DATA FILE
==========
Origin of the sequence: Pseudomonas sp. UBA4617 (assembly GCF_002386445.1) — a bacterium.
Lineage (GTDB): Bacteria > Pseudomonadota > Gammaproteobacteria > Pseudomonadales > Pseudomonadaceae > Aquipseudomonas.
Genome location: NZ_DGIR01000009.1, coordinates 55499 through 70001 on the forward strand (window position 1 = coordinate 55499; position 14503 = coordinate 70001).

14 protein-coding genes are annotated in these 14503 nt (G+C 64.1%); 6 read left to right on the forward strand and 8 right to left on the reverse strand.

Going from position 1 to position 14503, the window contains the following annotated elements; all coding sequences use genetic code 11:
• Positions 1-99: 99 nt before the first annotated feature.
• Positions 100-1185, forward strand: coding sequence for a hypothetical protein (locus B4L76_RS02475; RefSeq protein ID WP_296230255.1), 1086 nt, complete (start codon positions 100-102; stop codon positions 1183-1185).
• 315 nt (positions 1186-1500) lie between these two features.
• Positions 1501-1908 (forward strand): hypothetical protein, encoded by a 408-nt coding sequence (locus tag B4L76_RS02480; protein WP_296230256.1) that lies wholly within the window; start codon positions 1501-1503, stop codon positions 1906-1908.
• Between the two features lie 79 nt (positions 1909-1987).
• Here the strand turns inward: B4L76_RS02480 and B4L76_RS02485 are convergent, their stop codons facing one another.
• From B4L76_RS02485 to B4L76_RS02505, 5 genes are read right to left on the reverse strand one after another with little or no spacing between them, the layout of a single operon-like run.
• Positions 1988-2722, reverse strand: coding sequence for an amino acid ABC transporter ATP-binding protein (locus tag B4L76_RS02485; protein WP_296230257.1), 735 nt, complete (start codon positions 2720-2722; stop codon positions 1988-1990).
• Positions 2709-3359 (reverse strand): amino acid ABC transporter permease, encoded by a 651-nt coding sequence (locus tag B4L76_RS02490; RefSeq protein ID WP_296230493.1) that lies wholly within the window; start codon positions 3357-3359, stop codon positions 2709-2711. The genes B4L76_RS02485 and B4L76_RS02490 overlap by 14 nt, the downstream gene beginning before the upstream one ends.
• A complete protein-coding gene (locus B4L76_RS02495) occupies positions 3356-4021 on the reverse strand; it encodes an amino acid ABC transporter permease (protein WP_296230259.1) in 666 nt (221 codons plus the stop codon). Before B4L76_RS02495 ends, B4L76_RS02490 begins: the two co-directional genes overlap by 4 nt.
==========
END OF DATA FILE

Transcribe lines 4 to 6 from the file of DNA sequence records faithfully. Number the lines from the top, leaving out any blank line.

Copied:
14 protein-coding genes are annotated in these 14503 nt (G+C 64.1%); 6 read left to right on the forward strand and 8 right to left on the reverse strand.

Going from position 1 to position 14503, the window contains the following annotated elements; all coding sequences use genetic code 11:
• Positions 1-99: 99 nt before the first annotated feature.